Although the invention has been described by way of example and with reference to possible embodiments thereof, it is to be understood that modifications or improvements may be made thereto without departing from the scope of the invention as defined in the appended claims.
|Patente citada||Fecha de presentación||Fecha de publicación||Solicitante||Título|
|US1189593||3 Oct 1913||4 Jul 1916||John Lynn||Spraying or atomizing device.|
|US2302021 *||6 Nov 1941||17 Nov 1942||Rockwood Sprinkler Co||Nozzle for generating fog|
|US2351819||27 Mar 1943||20 Jun 1944||Milwaukee Flush Valve Company||Shower head|
|US2492037||8 May 1945||20 Dic 1949||Rockwood Sprinkler Co||Apparatus for generating foam|
|US2499092 *||14 May 1946||28 Feb 1950||Fog Nozzle Company||Fog nozzle|
|US2647800 *||31 Mar 1949||4 Ago 1953||Thompson W Burnam||Fire extinguishing nozzle and distributor head|
|US2785926 *||10 Nov 1954||19 Mar 1957||Bernard Lataste||Means for atomizing liquid|
|US2795462||15 Feb 1954||11 Jun 1957||Bletcher Ralph E||Shower head|
|US2812213||16 Feb 1956||5 Nov 1957||Bede James A||Spray nozzle|
|US3568933||5 Mar 1969||9 Mar 1971||Oxford Ind Group||Spray nozzles|
|US3672574||29 Sep 1970||27 Jun 1972||Alfons Knapp||Device for aerating a jet of water|
|US4002293||13 Mar 1974||11 Ene 1977||Simmons Thomas R||Method and apparatus for shaping and positioning fluid dispersal patterns|
|US4337899||25 Feb 1980||6 Jul 1982||The Curators Of The University Of Missouri||High pressure liquid jet nozzle system for enhanced mining and drilling|
|US4398669 *||9 May 1977||16 Ago 1983||Teledyne Industries, Inc.||Fluid-spray discharge apparatus|
|US4783008||9 Jun 1987||8 Nov 1988||H. Ikeuchi & Co., Ltd.||Atomizer nozzle assembly|
|US5088649||12 Jul 1990||18 Feb 1992||Par-Way Group||Pump sprayable dispensing system for vegetable oil based pan coatings|
|US5104045||25 May 1990||14 Abr 1992||Kah Jr Carl L C||Sprinkler nozzle for uniform precipitation patterns|
|US5249747||6 Feb 1992||5 Oct 1993||Par-Way Group||Sprayable dispensing system for viscous vegetable oils and apparatus therefor|
|US5358179||18 Ago 1993||25 Oct 1994||The Procter & Gamble Company||Atomization systems for high viscosity products|
|US5472143||29 Sep 1993||5 Dic 1995||Boehringer Ingelheim International Gmbh||Atomising nozzle and filter and spray generation device|
|US5628460||16 Sep 1993||13 May 1997||Bertin & Cie||Device for linear spraying of a liquid particularly a cooling liquid|
|US5769327||5 Ene 1995||23 Jun 1998||Kure Fastighets & Forvaltnings Ab||Nozzle for spreading water fog|
|US5918811 *||12 Jun 1997||6 Jul 1999||Speakman Company||Showerhead with variable spray patterns and internal shutoff valve|
|US6029912 *||14 Ene 1997||29 Feb 2000||Aqualisa Products Limited||Device for producing a stream of aerated water and construction thereof|
|US6250572 *||7 Sep 2000||26 Jun 2001||Globe Union Industrial Corp.||Showerhead|
|US20040026528||22 May 2001||12 Feb 2004||Martyn Jenkins||Fluid spray nozzle|
|EP0664733A1||28 Sep 1993||2 Ago 1995||BOEHRINGER INGELHEIM INTERNATIONAL GmbH||Atomising nozzle and filter and spray generating device|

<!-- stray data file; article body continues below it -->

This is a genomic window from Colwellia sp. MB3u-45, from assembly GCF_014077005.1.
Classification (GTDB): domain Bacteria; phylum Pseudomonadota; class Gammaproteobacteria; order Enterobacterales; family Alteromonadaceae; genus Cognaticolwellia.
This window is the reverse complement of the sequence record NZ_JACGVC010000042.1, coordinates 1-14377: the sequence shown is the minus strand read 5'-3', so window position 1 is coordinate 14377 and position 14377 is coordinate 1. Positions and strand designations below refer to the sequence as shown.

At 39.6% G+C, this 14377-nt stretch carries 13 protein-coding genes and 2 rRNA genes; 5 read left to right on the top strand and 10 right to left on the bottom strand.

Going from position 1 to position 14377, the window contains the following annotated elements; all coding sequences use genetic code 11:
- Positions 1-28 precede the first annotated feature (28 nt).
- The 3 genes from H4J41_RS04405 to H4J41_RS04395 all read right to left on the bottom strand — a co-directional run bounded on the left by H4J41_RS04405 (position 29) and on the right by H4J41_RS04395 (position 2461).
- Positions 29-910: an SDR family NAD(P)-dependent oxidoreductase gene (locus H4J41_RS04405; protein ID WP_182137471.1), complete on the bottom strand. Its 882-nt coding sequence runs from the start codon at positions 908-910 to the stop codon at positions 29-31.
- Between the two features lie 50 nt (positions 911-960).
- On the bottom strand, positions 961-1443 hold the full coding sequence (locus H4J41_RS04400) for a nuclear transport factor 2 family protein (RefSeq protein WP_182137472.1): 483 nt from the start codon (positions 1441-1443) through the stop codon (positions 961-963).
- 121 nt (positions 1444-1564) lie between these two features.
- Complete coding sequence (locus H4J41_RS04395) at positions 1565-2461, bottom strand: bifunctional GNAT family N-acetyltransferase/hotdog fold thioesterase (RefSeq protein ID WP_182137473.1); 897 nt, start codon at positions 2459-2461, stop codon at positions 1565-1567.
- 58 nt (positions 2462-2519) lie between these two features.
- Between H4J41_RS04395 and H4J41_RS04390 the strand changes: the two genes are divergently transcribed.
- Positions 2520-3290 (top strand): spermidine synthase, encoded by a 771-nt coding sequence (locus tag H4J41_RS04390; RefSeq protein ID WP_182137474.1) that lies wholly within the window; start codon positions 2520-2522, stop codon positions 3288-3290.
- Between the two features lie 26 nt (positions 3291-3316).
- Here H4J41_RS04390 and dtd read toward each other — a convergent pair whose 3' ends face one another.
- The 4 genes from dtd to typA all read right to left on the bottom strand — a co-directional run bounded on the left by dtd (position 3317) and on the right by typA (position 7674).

|EP0738174A1||5 Ene 1995||23 Oct 1996||Kure Fastighets- & Förvaltnings AB||Nozzle for spreading water fog|
|EP0860210A2||28 Sep 1993||26 Ago 1998||BOEHRINGER INGELHEIM INTERNATIONAL GmbH||A nozzle assembly for use in a spray generating device|
|GB438567A||Título no disponible|
|GB696787A||Título no disponible|
|GB1038638A||Título no disponible|
|GB1202040A||Título no disponible|
|GB2309180A||Título no disponible|
|GB2309181A||Título no disponible|
|GB2309181B||Título no disponible|
|JP2002078632A||Título no disponible|
|JPH0668428A||Título no disponible|
|JPS6355988A||Título no disponible|
|JPS55116460A||Título no disponible|
|WO1994007607A1||28 Sep 1993||14 Abr 1994||Boehringer Ingelheim International Gmbh||Atomising nozzle and filter and spray generating device|
|WO2001089895A1||22 May 2001||29 Nov 2001||Kautex Textron Cvs Limited||Fluid spray nozzle|
|1||No. 154472, Spray Nozzle, The Dorman Sprayer, Co., Ltd. , Nov. 13, 1968, Great Britain.|
|2||No. 171,083, Nozzle and Apparatus for Spraying Liquid, Richard of Rockford, Inc., Jun. 18, 1973.|
|3||No. 88,427, Nozzle, Nu-Swift Ltd., May 19, 1948.|
|Patente citante||Fecha de presentación||Fecha de publicación||Solicitante||Título|
|US9192947 *||31 Ago 2011||24 Nov 2015||Rotor Blade, LLC||Apparatus and method for aerial chemical trimming of vegetation|
|US20100095450 *||13 Oct 2009||22 Abr 2010||Lovevetta Bertelsen||Cool tan water emitter|
|US20130161417 *||24 Dic 2012||27 Jun 2013||Jean-Pierre Songbe||Push-Button For A System For Dispensing A Product Under Pressure|
|Clasificación de EE.UU.||239/8, 239/429, 239/544, 239/556, 239/433, 239/548|
|Clasificación internacional||F23D14/48, B05B1/14, B05B7/04, A62C2/08, F23D11/38, B05B15/02, E21F5/04, A62C37/08, B05B7/08, B05B1/26, B05B1/18, B05B1/00, B05B1/02|
|Clasificación cooperativa||B05B1/185, B05B7/0846, B05B15/0291, B05B1/26|
|Clasificación europea||B05B1/18A, B05B1/26, B05B15/02D, B05B7/08A3|
|14 Sep 2004||AS||Assignment|
Owner name: METHVEN LIMITED, NEW ZEALAND
Free format text: ASSIGNMENT OF ASSIGNORS INTEREST;ASSIGNORS:BOLUS, ROBERT N.E.;WHEAT, ROGER A.;CRAILL, MALCOLM S.;AND OTHERS;REEL/FRAME:015138/0828;SIGNING DATES FROM 20040609 TO 20040721
Owner name: METHVEN LIMITED, NEW ZEALAND
Free format text: ASSIGNMENT OF ASSIGNORS INTEREST;ASSIGNORS:BOLUS, ROBERT N.E.;WHEAT, ROGER A.;CRAILL, MALCOLM S.;AND OTHERS;SIGNING DATES FROM 20040609 TO 20040721;REEL/FRAME:015138/0828
|2 Dic 2014||FPAY||Fee payment|
Year of fee payment: 4